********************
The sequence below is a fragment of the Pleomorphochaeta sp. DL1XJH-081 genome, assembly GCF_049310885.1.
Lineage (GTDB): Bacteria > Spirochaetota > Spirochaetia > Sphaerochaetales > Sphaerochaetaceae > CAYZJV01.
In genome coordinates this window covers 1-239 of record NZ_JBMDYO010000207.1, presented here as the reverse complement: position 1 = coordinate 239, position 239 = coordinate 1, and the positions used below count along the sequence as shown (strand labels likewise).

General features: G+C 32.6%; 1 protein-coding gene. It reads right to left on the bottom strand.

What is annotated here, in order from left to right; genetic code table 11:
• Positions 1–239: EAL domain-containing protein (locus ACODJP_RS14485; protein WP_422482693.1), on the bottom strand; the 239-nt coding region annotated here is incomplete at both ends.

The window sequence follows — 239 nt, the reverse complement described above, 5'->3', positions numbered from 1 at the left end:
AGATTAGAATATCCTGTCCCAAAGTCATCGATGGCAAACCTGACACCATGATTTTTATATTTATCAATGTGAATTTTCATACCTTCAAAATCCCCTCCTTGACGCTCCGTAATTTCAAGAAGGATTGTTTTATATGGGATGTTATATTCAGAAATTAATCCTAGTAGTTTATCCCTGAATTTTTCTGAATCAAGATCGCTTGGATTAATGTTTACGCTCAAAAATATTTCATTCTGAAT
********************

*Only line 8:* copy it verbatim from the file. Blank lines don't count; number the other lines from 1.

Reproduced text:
AGATTAGAATATCCTGTCCCAAAGTCATCGATGGCAAACCTGACACCATGATTTTTATATTTATCAATGTGAATTTTCATACCTTCAAAATCCCCTCCTTGACGCTCCGTAATTTCAAGAAGGATTGTTTTATATGGGATGTTATATTCAGAAATTAATCCTAGTAGTTTATCCCTGAATTTTTCTGAATCAAGATCGCTTGGATTAATGTTTACGCTCAAAAATATTTCATTCTGAAT